Payment behaviour in Switzerland

Payment behaviour Payment behaviour in Switzerland

Published on 30.09.2021 by Dr. Marcel Stadelmann, Research Assistant and Project Manager, Zurich University of Applied Sciences (ZHAW)

The effects of the coronavirus pandemic have further accelerated the transformation of payment behaviour in the Swiss population. Digital payment methods are becoming increasingly important and for the first time cash is no longer the most widely used payment method.

The range of payment methods offered and accepted in Switzerland is becoming increasingly diverse. For example, according to regular surveys carried out by the ZHAW and the University of St. Gallen as part of the Swiss Payment Monitor (, a person living in Switzerland today has an average of 2.0 debit cards and 1.5 credit cards, plus 1.1 payment apps on their mobile phone.

The Swiss Payment Monitor, which was launched in 2018, shows that the use of digital payment methods is constantly increasing. The outbreak of the coronavirus pandemic at the beginning of 2020 has massively accelerated this trend. The survey of payment behaviour in Switzerland in May 2021 showed for the first time that cash was no longer the most widely used payment method (see Fig. 1). Instead, the debit card was found to be the most popular payment method in Switzerland. As well as being the most frequently used, it is also the payment method with which consumers spend the most money (see Fig. 1 and Fig. 2). Cash is still the second most frequently used payment method, while credit cards are in third place (see Fig. 1). The ranking of these two payment methods is reversed when it comes to revenue (see Fig. 2).

Graphic share of total market turnover
Figure 1: Share of payment methods by revenue based on sales in Switzerland according to diary surveys
Graphic transaction share total market
Figure 2: Share of payment methods by number of transactions based on sales in Switzerland according to diary surveys

The ability to make contactless payments quickly and easily in point-of-sale businesses has played a significant role in the growth of credit and debit card payments. This can even be done without entering a PIN code for amounts of up to CHF 80, while this limit was CHF 40 before the pandemic. Over 70 percent of card payments are now contactless. Whereas cards were favoured in the past for larger amounts, today they are increasingly used for smaller amounts – by contactless payment.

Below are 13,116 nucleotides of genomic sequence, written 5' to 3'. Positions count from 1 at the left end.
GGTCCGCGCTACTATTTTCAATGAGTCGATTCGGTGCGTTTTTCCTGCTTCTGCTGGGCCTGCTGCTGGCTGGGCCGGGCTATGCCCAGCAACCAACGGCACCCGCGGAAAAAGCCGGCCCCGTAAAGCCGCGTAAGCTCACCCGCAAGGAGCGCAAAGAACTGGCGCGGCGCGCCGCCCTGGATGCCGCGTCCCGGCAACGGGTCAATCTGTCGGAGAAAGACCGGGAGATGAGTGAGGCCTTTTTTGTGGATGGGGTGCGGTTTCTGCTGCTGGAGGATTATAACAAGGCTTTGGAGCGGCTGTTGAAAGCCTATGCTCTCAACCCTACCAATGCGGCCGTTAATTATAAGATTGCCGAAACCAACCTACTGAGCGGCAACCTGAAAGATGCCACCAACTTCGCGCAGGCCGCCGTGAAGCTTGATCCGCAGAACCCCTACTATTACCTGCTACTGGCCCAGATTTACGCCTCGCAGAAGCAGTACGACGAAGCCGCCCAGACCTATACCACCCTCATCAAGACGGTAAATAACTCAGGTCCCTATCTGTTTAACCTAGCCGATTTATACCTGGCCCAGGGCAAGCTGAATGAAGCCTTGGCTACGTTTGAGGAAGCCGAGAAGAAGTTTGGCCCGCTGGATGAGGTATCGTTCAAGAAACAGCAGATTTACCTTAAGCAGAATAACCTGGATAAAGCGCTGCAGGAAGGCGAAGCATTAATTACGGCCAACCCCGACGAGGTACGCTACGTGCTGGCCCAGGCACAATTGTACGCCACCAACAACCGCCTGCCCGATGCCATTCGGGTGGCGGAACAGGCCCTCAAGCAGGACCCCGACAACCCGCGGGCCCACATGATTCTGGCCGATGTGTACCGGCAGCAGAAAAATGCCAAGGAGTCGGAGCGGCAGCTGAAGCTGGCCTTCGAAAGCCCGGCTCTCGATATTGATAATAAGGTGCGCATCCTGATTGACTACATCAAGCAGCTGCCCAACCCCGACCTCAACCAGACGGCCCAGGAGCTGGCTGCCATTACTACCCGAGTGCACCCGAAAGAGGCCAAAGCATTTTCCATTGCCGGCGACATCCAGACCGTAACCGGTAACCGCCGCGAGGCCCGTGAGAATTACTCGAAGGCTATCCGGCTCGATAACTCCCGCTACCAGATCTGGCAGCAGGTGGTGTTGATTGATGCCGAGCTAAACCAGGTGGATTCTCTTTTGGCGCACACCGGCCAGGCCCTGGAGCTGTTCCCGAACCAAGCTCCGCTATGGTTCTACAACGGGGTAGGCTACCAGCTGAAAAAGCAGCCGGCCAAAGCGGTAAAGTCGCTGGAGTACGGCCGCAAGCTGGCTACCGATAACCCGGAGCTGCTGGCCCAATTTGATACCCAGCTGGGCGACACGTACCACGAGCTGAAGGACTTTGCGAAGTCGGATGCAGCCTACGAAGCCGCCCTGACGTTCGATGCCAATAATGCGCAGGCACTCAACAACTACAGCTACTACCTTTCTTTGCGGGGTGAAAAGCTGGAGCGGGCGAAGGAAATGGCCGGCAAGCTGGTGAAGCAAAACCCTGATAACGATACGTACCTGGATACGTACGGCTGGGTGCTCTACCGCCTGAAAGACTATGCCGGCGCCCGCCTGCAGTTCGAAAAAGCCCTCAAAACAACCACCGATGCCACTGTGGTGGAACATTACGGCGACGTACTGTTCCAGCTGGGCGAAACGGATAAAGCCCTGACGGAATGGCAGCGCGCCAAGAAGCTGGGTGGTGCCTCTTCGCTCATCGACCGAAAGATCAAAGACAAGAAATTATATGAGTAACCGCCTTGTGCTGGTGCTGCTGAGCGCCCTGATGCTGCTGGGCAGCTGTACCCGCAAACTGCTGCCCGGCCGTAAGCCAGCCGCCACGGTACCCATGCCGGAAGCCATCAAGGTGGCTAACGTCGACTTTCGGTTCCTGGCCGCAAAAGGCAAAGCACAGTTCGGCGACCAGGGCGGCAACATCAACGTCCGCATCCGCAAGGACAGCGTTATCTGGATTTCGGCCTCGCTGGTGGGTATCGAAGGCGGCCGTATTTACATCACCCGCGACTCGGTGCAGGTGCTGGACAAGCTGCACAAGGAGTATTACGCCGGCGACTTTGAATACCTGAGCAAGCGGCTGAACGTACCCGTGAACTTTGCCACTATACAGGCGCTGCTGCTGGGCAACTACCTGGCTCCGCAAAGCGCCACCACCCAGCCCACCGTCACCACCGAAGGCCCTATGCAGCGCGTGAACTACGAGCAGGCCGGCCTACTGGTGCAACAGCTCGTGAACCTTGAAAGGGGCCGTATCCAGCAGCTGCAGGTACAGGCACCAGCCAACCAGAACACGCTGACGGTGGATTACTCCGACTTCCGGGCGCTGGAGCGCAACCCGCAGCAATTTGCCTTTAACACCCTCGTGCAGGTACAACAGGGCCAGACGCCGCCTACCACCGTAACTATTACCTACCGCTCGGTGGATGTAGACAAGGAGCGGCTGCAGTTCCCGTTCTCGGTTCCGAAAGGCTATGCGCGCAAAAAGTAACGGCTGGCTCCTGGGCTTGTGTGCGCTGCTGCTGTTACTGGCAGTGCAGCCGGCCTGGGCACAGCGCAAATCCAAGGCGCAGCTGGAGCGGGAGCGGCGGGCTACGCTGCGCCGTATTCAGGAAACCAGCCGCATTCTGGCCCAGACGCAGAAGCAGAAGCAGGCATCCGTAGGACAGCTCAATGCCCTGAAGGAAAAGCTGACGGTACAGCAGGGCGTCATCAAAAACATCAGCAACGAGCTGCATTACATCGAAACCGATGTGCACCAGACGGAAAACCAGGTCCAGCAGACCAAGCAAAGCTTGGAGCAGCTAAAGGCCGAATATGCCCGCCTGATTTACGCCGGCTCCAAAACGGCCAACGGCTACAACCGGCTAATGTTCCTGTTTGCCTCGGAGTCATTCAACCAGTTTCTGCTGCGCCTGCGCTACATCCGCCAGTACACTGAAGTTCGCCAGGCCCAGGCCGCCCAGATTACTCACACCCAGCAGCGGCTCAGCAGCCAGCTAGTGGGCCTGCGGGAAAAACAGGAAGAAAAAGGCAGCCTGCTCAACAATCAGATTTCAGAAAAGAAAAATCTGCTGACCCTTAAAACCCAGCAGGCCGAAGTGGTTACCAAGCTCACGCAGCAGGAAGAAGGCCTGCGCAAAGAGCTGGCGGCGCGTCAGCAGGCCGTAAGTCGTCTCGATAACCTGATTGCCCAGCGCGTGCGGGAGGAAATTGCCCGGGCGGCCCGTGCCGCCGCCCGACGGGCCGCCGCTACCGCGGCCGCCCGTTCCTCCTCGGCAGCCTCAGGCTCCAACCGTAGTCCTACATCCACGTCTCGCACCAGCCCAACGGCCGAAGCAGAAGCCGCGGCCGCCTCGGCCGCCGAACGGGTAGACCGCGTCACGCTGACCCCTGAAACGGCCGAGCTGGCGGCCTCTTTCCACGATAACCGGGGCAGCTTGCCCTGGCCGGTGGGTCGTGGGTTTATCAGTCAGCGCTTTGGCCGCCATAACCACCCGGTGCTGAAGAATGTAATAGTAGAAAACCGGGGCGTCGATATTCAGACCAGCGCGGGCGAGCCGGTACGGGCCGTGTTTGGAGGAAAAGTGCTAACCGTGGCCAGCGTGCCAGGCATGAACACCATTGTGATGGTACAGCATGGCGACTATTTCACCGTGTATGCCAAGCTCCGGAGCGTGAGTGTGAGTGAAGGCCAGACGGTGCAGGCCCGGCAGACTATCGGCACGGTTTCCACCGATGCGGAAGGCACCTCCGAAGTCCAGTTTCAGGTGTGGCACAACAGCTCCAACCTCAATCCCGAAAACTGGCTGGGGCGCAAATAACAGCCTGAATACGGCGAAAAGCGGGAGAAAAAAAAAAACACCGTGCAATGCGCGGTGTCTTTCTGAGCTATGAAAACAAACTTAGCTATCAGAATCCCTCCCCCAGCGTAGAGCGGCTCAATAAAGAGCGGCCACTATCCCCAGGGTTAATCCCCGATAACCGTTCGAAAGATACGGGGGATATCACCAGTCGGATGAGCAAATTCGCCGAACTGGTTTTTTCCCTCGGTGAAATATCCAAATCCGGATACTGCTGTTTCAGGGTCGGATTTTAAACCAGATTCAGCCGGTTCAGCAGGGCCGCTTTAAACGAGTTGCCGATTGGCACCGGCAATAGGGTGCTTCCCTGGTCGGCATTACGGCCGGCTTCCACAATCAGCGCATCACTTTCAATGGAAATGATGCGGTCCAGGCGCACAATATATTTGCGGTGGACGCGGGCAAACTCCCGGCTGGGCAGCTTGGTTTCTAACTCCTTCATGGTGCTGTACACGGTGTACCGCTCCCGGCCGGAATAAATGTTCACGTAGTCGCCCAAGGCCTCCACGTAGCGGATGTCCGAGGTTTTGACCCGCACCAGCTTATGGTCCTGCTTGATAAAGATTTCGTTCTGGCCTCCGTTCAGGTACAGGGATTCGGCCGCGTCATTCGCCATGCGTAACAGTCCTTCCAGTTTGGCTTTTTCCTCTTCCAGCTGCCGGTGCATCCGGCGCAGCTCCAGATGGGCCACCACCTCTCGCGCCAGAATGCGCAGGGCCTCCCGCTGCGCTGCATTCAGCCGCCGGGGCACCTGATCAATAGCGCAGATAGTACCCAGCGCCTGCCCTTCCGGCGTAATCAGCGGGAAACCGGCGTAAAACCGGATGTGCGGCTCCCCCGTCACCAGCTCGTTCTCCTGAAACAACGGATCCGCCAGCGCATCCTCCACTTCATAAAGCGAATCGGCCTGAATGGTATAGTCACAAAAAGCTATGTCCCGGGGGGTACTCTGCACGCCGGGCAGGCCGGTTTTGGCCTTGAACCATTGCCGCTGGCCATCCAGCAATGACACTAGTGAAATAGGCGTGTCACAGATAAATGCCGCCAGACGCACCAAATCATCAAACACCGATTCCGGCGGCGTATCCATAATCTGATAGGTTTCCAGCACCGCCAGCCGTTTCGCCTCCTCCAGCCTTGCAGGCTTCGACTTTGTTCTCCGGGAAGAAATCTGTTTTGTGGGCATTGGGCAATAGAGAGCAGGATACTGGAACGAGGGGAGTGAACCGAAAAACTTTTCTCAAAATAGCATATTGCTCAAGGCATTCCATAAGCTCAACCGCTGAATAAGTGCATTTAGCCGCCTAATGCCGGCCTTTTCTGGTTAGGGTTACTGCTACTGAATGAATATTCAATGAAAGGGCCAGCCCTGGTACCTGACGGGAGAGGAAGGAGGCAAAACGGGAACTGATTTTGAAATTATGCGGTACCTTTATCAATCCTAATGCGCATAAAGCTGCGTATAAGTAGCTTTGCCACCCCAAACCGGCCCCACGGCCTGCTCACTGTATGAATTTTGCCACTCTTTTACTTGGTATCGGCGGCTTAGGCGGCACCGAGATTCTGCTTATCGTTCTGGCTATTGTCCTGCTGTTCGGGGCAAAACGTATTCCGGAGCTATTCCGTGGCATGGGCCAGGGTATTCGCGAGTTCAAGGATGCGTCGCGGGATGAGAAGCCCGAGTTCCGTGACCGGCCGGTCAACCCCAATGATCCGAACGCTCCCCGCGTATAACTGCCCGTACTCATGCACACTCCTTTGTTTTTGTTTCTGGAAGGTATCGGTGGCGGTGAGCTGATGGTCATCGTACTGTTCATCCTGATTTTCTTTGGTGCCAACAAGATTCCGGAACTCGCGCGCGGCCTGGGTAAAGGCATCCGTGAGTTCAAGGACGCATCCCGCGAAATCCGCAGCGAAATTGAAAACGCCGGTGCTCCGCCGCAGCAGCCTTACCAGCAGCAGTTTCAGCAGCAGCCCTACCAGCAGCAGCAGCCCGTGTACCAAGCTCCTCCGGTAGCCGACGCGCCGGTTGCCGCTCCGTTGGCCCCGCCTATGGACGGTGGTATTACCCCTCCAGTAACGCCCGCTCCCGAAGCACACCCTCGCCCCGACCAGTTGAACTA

Looking solely at distance selling (especially e-commerce), we see no clear impact of the pandemic on the choice of payment method. Instead, we observe a continuation in the existing trend towards increased payment processing using mobile devices such as smartphones. Today, over 40 percent of distance purchase payments are made on or with a mobile device.

The share of purchases made using payment by invoice in distance selling has remained relatively constant since 2018. Roughly every fourth order uses payment by invoice and these transactions make up almost half of all revenue, as larger amounts in particular are often paid for by invoice. The fact that consumers prefer to pay larger amounts only once goods have been delivered in a satisfactory condition demonstrates a certain distrust of retailers and digital payment methods. On the other hand, invoice payment is often chosen for the sake of convenience. At the time of purchase, just one click is required instead of, for example, having to find your credit card in your wallet and enter the 16-digit credit card number. Choosing payment by invoice puts off the effort of making the payment there and then.


Due to the current situation, Connecta Bern will again be held as a digital event in 2021. Connecta is renowned for shining a light on the diverse nature of digitization and this year will be no different with content presented across the three formats of Connecta Blog, Connecta TV and Connecta Talk. Find out more here:


Dr. Marcel Stadelmann, Research Assistant and Project Manager, Zurich University of Applied Sciences (ZHAW)

Marcel Stadelmann is a research assistant at the Institute for Marketing Management at the ZHAW School of Management and Law. In addition to his teaching and training activities, he is a project manager for research and consulting projects with a focus on consumer behaviour. His biggest project is the Swiss Payment Monitor in cooperation with the University of St.Gallen.

Portrait Marcel Stadelmann

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